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Dodgers Leave Braves' World a Bit Renewed : 42-Hit Series and a 9-4 Win Send Them Homeward at .500

June 20, 1986|GORDON EDES | Times Staff Writer

ATLANTA — Somewhere under the patchwork sheet of towels that wrapped him from head to toe Thursday night in the Dodger trainers' room was the aching 36-year-old body of Enos Cabell.

"They said I was dead," Cabell said, "so they covered me up."

But Cabell survived, even though he has a hole in his right shoulder after Atlanta's Dale Murphy did an inadvertent impersonation of the Karate Kid wearing spiked heels.

And the Dodgers thrived, pounding the Braves, 9-4, to climax their best trip of the season--four wins in six games--and bring them back to .500 for the first time since May 25.

That date also coincides with Orel Hershiser's last win before Thursday, when he decided to forgo critiquing his performance between pitches and just throw the ball instead.

"I was double-thinking myself," said Hershiser, who fell behind, 4-2, in the third inning but shut out the Braves on two singles thereafter, retiring 18 of the last 20 batters he faced.

"I had to stop thinking about mechanical things and just try to be natural out there."

The Braves' pitchers, meanwhile, resembled a natural disaster against the Dodgers, who had 15 hits off left-hander Zane Smith and two relievers, and had 42 hits in the three-game series.

Cabell and Steve Sax had three hits apiece Thursday, while Alex Trevino and Franklin Stubbs each singled and homered. Stubbs' home run was his seventh this month, the anniversary of Pedro Guerrero's 15-homer explosion a year ago.

The Dodgers also took liberties on the bases, Sax and Duncan executing a double steal in a four-run fourth inning that gave them the lead for good, 6-4.

In the same inning, Cabell and Stubbs teamed on a little derring-do that was either a brilliantly executed delayed double steal or an off-the-cuff routine that worked only because the Braves didn't know what to make of it.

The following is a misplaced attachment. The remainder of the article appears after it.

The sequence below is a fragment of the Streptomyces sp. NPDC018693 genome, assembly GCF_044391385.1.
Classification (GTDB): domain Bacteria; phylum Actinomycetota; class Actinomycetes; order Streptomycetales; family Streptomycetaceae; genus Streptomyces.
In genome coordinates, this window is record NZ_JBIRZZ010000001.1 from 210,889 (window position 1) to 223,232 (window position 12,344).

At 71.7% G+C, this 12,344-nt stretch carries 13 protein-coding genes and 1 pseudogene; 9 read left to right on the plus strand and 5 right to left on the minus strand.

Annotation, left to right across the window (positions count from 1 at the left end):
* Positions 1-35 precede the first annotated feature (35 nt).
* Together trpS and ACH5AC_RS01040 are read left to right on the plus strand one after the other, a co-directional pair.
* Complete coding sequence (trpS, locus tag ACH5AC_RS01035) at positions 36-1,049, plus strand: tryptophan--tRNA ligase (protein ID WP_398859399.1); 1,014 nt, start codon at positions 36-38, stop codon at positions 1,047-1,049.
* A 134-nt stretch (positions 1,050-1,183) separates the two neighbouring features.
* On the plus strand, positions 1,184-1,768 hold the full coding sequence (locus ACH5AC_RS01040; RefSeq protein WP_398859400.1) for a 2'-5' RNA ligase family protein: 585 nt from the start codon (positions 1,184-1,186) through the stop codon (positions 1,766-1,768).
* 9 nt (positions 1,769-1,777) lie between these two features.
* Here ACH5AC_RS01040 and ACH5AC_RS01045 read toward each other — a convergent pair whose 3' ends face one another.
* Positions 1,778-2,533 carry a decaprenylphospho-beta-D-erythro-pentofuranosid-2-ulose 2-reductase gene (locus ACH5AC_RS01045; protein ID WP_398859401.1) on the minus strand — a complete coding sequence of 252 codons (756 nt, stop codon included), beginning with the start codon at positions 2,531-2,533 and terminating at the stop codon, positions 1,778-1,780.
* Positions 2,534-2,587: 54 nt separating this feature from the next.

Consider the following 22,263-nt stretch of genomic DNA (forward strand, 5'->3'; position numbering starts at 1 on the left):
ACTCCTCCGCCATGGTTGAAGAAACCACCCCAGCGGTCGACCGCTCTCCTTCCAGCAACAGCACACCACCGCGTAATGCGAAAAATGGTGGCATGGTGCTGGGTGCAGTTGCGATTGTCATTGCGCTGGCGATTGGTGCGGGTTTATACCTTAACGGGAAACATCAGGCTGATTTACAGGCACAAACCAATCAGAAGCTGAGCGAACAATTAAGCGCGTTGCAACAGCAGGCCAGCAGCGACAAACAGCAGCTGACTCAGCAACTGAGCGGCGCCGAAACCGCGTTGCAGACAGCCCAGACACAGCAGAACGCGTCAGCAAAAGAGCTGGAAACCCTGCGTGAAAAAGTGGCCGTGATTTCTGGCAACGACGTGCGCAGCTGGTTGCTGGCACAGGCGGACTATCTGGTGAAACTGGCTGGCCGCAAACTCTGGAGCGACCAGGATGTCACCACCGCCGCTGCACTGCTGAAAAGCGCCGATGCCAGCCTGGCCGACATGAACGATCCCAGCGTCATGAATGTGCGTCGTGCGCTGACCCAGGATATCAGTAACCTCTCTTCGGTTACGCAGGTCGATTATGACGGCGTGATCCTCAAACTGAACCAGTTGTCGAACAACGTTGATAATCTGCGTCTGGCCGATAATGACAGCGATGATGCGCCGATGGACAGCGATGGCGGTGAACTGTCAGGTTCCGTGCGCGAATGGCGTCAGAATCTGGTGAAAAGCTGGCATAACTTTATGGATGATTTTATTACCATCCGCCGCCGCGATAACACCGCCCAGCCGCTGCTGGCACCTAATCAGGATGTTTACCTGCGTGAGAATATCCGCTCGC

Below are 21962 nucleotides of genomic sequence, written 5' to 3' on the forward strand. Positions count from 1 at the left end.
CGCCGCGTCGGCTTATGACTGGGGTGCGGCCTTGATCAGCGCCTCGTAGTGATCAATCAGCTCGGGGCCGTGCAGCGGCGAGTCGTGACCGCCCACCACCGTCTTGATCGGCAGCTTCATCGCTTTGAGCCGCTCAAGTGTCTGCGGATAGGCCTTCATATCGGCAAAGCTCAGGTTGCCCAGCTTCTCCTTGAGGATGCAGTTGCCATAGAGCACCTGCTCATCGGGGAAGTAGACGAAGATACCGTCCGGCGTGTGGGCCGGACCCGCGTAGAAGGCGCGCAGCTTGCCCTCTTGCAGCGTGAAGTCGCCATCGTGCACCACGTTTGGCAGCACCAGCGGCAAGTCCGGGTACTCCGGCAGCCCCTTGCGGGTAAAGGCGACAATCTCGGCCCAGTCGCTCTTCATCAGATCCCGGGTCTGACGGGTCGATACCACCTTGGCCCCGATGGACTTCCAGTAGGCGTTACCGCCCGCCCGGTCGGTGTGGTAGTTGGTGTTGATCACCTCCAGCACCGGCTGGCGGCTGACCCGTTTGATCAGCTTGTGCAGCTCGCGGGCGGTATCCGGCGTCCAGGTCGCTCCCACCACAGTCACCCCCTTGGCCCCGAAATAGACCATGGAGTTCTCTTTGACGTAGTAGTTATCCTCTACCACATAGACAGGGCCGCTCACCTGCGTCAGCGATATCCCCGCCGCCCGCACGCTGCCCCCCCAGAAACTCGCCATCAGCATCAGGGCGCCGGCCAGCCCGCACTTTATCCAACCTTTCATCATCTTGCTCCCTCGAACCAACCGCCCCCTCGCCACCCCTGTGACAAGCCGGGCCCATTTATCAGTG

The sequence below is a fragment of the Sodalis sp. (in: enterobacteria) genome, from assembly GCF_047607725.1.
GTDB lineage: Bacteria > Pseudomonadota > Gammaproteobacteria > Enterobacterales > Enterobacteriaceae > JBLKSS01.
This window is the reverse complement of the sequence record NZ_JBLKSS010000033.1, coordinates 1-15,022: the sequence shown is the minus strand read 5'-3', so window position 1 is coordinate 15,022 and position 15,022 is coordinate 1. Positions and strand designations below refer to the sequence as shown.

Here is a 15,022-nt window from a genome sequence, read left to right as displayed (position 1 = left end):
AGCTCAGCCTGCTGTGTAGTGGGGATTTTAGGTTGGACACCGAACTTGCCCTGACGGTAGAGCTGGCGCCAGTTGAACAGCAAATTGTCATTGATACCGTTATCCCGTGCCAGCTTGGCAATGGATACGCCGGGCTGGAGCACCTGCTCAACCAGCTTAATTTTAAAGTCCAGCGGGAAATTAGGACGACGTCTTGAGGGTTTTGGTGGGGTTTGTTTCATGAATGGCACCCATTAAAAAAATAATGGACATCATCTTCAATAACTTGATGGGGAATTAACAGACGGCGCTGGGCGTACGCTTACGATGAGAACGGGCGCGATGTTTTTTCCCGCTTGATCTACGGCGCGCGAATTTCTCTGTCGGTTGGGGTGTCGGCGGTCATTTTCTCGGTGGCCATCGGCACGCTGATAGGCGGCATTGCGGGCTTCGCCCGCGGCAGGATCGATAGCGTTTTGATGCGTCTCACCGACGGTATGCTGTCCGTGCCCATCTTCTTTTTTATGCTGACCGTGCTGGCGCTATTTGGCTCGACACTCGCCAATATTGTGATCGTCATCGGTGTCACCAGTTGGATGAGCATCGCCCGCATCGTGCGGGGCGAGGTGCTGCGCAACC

It all depended on whom you talked to after Cabell hustled home while Stubbs was hung up in a rundown between first and second.

Manager Tom Lasorda, expounding: "That's a designed play we use."

Cabell, laughing: "That was improvised. A ghetto double-steal."

Stubbs, confessing: "I was picked off, but I knew Enos was on third, and if I stayed in a rundown, maybe he'd try to score. He did a great job, and I said, 'I'm not going to get caught now.' "

Cabell hadn't played in six games since pulling a groin muscle June 10. He had a hit-and-run single in the first, an RBI bloop in the fourth and an RBI double after Sax's triple in the sixth.

He also lost Ozzie Virgil's high chopper in the sun in the second--and thought he'd lost his shoulder in the eighth when he dived for Chris Chambliss' ground ball and base-runner Murphy, trying to dodge the ball, caught Cabell on the backswing with his spikes.

"I thought I had a separated shoulder," said Cabell, who came away with a bruise and a spike wound. "I'm happy it didn't break or something."

His synopsis of the night?

"I had fun and almost killed myself at the same time," he said.

But with Greg Brock unable to play first base for at least a couple of days and perhaps longer because of a sore left knee, Cabell said he plans to be ready if needed tonight, when the Dodgers play host to the San Diego Padres.

The Dodgers are tied for third place, four games behind Houston, and have a chance to go above .500 for the first time since the third game of the season.

"You can't go above .500," Lasorda said, "till you get there."

Hershiser, who gave up Bob Horner's 200th career homer in the second inning and four singles in the third, is 6-5.

"The first three innings, I was in the same rut I'd been in my last four starts," he said. "I was making bad pitches with two strikes, and I gave them two runs after two were out.

"I pitched bad with two out and pitched bad with two strikes. I was very fortunate they got me back ahead, or I might have been out of there."

While Hershiser's pitching got progressively better, his hitting stayed consistently awful. Normally a good bunter, he botched two sacrifices and wound up striking out three times.

The one time he did get a bunt down, second baseman Glenn Hubbard dropped the throw, making three of the Dodgers' four runs in the fourth unearned.

Hershiser had an explanation.

"I couldn't see," he said. "My left contact (lens) dried up on me, and everything was blurred."

It didn't affect his pitching, though.

"That's because when your contact goes bad, you tend to blink a lot," he said. "You can't do that when you're batting. Blink and you're dead."

Must have been the Braves, then, who were batting their eyelashes.

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